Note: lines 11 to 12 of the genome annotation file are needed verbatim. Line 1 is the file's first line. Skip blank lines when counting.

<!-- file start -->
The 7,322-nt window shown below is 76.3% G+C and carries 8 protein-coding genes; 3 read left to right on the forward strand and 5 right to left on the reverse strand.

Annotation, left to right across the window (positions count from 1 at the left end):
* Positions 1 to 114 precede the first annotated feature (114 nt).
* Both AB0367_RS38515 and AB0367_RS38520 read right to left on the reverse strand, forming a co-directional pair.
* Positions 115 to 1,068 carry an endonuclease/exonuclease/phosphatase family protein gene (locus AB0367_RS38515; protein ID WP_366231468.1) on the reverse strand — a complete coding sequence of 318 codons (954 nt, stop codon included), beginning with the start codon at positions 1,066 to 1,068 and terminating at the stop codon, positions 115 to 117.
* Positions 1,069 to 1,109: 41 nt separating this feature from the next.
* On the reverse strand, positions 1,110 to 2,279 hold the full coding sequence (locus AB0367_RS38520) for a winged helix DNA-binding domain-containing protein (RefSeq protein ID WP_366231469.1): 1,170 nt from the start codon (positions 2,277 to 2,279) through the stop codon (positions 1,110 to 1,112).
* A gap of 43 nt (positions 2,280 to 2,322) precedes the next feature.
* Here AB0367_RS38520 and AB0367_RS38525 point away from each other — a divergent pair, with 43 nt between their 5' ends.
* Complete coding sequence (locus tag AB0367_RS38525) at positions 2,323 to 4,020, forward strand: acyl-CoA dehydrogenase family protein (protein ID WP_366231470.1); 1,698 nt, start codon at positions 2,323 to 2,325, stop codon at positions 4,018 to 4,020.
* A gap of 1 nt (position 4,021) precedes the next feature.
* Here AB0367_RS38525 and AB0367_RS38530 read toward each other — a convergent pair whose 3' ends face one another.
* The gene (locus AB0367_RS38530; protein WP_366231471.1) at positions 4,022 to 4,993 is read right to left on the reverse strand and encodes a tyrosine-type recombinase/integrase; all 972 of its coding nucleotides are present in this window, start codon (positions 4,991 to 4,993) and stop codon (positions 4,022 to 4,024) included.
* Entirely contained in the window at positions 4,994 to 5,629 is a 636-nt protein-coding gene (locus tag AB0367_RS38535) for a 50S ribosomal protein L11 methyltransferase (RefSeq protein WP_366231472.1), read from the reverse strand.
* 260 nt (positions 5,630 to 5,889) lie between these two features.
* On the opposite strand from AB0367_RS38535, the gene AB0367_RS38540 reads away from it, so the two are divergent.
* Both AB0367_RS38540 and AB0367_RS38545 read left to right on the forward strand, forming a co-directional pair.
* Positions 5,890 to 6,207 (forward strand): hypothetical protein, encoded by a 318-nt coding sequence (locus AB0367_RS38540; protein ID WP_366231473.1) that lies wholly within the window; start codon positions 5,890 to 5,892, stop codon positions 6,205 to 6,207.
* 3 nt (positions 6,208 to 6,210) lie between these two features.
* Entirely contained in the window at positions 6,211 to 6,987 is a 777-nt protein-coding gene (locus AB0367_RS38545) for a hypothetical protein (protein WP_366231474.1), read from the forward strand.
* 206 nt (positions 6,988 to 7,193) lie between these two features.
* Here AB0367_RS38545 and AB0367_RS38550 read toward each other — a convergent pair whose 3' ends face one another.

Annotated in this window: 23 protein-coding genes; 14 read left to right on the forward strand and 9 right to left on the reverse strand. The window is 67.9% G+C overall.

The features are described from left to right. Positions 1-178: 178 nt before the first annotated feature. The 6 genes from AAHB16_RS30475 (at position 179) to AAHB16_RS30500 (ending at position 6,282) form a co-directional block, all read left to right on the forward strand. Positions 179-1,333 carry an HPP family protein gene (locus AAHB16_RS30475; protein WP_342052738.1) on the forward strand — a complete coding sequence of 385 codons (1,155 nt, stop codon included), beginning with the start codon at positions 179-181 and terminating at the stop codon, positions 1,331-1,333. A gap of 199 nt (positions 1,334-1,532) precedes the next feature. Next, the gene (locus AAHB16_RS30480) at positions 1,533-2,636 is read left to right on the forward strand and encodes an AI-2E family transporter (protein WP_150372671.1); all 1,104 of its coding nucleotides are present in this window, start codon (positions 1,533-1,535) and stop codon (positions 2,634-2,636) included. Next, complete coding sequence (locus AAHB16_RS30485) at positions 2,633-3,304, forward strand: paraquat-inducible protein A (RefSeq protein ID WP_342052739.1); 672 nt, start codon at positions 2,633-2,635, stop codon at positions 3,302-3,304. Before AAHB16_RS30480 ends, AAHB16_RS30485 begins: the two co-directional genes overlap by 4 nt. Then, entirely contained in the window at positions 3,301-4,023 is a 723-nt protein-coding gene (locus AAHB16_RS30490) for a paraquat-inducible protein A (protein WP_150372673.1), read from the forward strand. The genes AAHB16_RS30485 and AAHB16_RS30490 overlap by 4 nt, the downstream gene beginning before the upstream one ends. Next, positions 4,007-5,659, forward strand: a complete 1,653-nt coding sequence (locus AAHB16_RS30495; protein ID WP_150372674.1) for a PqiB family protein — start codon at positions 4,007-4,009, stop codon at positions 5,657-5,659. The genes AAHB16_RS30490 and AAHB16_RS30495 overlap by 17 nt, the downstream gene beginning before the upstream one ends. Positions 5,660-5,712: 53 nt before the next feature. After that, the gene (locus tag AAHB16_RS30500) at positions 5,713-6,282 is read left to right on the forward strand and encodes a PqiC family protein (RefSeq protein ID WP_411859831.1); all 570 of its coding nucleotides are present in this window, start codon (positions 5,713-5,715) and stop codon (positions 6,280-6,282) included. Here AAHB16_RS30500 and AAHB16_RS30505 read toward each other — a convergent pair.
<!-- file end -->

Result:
* A gap of 1 nt (position 4,021) precedes the next feature.
* Here AB0367_RS38525 and AB0367_RS38530 read toward each other — a convergent pair whose 3' ends face one another.